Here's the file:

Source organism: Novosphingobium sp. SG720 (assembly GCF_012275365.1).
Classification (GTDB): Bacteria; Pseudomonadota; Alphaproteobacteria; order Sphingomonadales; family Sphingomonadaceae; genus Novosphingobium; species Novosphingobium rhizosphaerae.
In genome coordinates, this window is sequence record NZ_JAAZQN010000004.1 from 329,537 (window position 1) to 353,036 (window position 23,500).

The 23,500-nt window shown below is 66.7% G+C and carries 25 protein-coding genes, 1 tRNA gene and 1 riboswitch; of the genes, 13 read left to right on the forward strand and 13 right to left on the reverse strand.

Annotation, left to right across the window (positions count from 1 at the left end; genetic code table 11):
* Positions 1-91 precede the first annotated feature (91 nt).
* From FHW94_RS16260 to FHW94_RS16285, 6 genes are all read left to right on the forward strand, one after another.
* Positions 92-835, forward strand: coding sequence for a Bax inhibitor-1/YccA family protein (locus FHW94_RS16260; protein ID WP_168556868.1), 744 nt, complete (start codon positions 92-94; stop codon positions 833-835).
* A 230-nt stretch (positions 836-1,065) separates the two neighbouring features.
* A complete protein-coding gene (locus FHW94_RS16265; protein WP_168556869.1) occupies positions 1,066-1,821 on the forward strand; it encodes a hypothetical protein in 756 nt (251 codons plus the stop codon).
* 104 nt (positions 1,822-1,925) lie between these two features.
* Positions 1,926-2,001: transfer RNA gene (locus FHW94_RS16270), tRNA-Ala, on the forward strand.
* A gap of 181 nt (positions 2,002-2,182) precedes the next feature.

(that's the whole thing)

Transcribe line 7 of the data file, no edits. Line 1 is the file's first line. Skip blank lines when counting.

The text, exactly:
* From FHW94_RS16260 to FHW94_RS16285, 6 genes are all read left to right on the forward strand, one after another.